Pilgrimage to Manchester
Contributed by Peter Clarke
In November 2019 I returned to Manchester for a golden jubilee university reunion. I had not been there for almost fifty years. I was amazed and shocked at the change in the university, the city and the whole environment. However, the two churches (St. Mary’s – “Hidden Gem” and the Holy Name) with which I was most familiar, had somehow escaped the liturgical vandalism prevalent since the 1970s.
Manchester may seem an unusual place for a pilgrimage, but it has been a place of veneration of the Mother of God for many years. How many of us aware of the Marian title “Our Lady of Manchester”? This originated as long ago as 1422, when King Henry V granted permission for the collegiation of Manchester’s parish church, dedicated to St. Mary the Virgin of Manchester. Papal confirmation was given by Martin V in 1426, and the document of confirmation may still be seen in the Vatican archives.
The pre-Reformation title of “Our Lady of Manchester” (see image – above) was restored in St Mary’s in Mulberry Street in the mid 1800s, with the establishment of the Shrine of Our Lady of Manchester.
The shrine is in the city centre church (popularly known as the “Hidden Gem”). It is dedicated to Our Lady’s Assumption into Heaven. The official opening of the church was on 30th November 1794, making it one of the oldest Catholic parish churches in England. (Our own St. Thomas’s in Newport is 18 months older).
An Anglican historian, Rev Arthur J. Dobb, commented in his “History of the Diocese of Manchester” published in 1978:
“The Roman Catholic Church sought to tackle Manchester’s deepest troubled area which lay between Deansgate and Albert Square. A church was built in 1794 in Mulberry Street on a site crowded in by intensive poor-quality housing on land which had so recently been open meadow and grazing pasture.”
The church initially served the poor of Manchester, mainly Irish immigrants, who lived in damp conditions and appalling squalor. Infant mortality was high. Nevertheless, although very poor, they were strong in the faith and were determined that their children would be loyal, devoted Catholics. It was the pennies of the poor that assisted in the building and embellishment of this church.
With the passage of time the environment of the area has changed radically. The slums have long gone and now the church is surrounded by high rise offices, apartments and edifices of sophisticated materialism, which is probably more spiritually barren than the slums and moral vileness of the 19th century.
Every day, at lunchtime, there is Exposition and the rosary is recited and Confessions are heard before Mass. The church continues to be a spiritual oasis, for Catholic and non-Catholic alike, in the heart of a busy and thriving modern city, as witnessed by the large number of people who came in to say a prayer and to light a votive candle.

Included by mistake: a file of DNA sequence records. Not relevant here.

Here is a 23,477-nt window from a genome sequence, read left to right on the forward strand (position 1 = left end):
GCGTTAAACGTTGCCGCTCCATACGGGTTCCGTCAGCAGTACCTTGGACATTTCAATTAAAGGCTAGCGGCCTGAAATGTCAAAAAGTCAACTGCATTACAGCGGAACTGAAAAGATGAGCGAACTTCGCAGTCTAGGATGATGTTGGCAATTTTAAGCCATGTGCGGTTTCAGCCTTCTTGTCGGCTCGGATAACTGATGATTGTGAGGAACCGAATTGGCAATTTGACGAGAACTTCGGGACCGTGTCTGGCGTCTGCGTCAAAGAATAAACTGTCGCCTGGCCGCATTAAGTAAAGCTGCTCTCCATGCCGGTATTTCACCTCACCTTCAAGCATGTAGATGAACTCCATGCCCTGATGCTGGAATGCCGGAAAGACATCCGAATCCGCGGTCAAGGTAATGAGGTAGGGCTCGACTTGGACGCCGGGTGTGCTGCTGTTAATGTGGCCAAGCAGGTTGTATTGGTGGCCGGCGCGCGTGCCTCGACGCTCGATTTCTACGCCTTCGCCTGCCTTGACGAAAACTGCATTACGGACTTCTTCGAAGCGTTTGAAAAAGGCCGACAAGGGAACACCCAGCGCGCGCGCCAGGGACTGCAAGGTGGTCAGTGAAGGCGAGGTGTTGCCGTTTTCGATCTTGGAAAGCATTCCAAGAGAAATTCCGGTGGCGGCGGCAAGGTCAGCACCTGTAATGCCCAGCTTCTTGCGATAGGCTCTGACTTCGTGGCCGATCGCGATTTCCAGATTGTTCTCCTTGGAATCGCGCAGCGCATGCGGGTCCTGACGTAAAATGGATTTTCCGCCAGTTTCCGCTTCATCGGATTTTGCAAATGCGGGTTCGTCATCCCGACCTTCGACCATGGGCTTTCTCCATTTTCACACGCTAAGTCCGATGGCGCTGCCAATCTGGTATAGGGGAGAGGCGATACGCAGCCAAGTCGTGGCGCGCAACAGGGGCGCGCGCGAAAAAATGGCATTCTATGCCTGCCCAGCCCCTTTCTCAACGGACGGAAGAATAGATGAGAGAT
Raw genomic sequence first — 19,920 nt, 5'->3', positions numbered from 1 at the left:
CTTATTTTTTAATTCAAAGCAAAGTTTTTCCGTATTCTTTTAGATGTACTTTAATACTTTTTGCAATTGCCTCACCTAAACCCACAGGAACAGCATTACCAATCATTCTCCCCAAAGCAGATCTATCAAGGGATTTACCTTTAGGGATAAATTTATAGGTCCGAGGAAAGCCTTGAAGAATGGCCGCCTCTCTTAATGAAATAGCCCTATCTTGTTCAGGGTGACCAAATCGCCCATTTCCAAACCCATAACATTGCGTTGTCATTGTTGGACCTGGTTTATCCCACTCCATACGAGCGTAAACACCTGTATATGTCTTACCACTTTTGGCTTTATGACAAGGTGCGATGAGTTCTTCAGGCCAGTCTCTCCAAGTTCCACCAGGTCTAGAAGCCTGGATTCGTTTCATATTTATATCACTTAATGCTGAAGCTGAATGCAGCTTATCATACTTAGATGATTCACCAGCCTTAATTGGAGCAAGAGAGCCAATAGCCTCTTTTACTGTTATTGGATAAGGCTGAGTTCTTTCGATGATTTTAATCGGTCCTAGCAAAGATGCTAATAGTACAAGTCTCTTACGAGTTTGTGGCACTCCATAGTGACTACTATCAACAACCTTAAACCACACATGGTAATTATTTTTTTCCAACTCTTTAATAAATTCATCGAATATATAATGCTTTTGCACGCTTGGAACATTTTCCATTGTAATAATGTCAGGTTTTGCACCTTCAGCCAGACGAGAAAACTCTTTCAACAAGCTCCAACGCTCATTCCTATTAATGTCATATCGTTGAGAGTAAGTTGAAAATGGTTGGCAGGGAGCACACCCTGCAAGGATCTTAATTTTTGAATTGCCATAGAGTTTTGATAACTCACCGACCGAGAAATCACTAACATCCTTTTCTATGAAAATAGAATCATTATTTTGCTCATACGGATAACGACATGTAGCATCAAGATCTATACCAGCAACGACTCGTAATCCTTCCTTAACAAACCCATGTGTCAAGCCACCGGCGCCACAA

Thankfully, Vatican II liturgical reforms failed to destroy the old high altar and reredos, carved in stone and embellish with marble. A modest forward altar has not unduly affected the beauty of the sanctuary.
For further information on the church click on this link:- https://hiddengem.me.uk/
After St. Mary’s in Mulberry Street, the next most familiar Manchester Catholic church is the Holy Name of Jesus in Oxford Road; next door to the university. Thankfully, this church also has not been spoiled in the wake of Vatican II. The ornate old high altar and sanctuary layout are untouched, although there is a modest (but very unattractive) forward altar, which can be easily moved. The church has a fine pulpit adorned with depictions of Sts. Edmund Campion, John Fisher and Thomas More (picture – below) and it is still used today.
This church was built in 1871. Guess who the architect was ………… none other than Joseph Aloysius Hansom, who also designed our beloved St. Mary’s in Ryde High Street (1846). St. Mary’s was one of his first churches. He went on to greater things; designing not only Manchester’s Holy Name church but also cathedrals at Plymouth, Arundel and Killarney, as well as Oxford Oratory and Birmingham Town Hall. Holy Name is not only very beautiful and devotional, but like St. Mary’s in Mulberry Street, it is very busy. I was there for 30 minutes and there was a constant flow of visitors ………. not tourists, but local people passing by and coming in to pray, including quite a few young people from the university.
I counted five Confessionals!
At one time they would have all been used, with a queue of sinners awaiting forgiveness. The church website records that 16518 Confessions were heard in 1875! Whatever happened to Confessions in the Church? They are rarely mentioned from the pulpit today. Sadly, three of the church’s Confessionals are unused (now store cupboards), but once again it is good to see daily Exposition and Confessions available before Mass.
Processions in honour of Our Lady and the traditional Corpus Christi Procession have been familiar features of Manchester Catholicism since early Victorian times. There was also a Whit walk with Catholic groups / societies walking around the streets at Pentecost, giving witness to their faith. (See picture above). This Whit Walk with a parade of young altar servers from the Holy Name Church, Manchester took place in the 1950s.
For further information on the Holy Name Church, Manchester, click on this link:- www.holyname.info/